There are two kinds of companies in today’s world—those who rock at social media, and those that don’t. The following is, obviously, a collection of things not to do, unless you prefer to fly under the social media radar. And, in that case, go forth and suck with style. You have my permission.
Everything you do in social media should drive sales, right? Wrong. Your social media accounts are tools to build relationships and turn casual fans into brand evangelists. The best way to do this is to start the relationship slowly and follow the 90-10 rule: 90% of your content should be educational and only 10% should be sales-oriented. Repeat after me: social media is NOT advertising.
Ignore, ignore, ignore
If you want to be truly awful at social media, ignore comments and questions from your fans. And, for heavens’ sake, if you absolutely have to answer your fans, take your sweet time. Sure, if you take longer than 24 hours to respond, your fans will be disappointed, but maybe the delay will keep them coming back to your page to look for an answer (and in the meantime, they can read all about your latest sale).
Consistency is for chumps
Engagement is the key to truly great social media, but so many companies fall short because they don’t post enough. You should try to post at least twice per day. If you’re confused about when the best times to post are, SocialBro is an amazing site that lets you know when your fans are the most active. If you don’t have time to post, I highly recommend Buffer for scheduling tweets and Facebook posts.
If you’re going to invest your time in social media, you need to know if what you’re doing is paying off. SproutSocial and Facebook Insights have tons of stats about your posts and how well they’re being received.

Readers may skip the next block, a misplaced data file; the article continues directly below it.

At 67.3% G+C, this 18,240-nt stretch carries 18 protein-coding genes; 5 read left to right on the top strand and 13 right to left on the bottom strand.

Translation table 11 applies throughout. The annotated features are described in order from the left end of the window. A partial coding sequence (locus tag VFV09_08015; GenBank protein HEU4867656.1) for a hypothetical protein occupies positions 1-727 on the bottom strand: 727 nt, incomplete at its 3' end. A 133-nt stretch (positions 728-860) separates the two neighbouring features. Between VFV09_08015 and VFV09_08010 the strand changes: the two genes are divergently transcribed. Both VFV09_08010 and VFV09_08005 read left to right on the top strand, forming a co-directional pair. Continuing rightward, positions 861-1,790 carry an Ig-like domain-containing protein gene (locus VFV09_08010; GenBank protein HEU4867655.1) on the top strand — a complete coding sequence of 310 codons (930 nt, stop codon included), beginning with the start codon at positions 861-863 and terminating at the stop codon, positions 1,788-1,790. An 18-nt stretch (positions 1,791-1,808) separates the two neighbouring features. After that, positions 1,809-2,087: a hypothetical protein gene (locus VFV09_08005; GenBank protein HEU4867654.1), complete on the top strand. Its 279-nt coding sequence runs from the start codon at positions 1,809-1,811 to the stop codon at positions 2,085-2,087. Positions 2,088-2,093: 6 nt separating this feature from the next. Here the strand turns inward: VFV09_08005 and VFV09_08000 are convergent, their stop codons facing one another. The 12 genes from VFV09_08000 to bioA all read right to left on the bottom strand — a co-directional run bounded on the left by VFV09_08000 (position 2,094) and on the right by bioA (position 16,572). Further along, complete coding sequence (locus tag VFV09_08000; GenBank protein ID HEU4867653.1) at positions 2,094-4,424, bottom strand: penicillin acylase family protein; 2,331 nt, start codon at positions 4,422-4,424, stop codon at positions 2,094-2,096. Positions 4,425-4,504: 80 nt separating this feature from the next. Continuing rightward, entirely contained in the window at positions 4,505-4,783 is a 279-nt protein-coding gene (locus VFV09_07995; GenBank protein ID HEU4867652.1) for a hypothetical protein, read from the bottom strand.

Engage in dysfunctional relationships
Loving only those who don’t love you back is the stuff of Lifetime movies, not social media. Dump those you follow who don’t follow you back. Likewise for people who haven’t tweeted in the past 60 days. Again, SocialBro is a great tool for determining the dead weight you need to eliminate.
Make like Mr Roboto
There is nothing like an automated direct message on twitter to make someone want to engage with your brand, right? Don’t engage directly with a fan unless it’s an actual message—that means no more “thanks for following” messages. Got it? And, for the love of all that is holy, stop sending direct messages to people who don’t follow you.
Finally, the best way to suck at social media is to post content that isn’t relevant to your brand. If you sell furniture, post the occasional recipe. If you run a non-profit organization that feeds needy kids, post Grumpy Cat memes. There’s nothing wrong with posting content that your fans will love and share (and maybe even keep the brand-relevant content you posted along with it!), but everything you post should be an extension of your brand.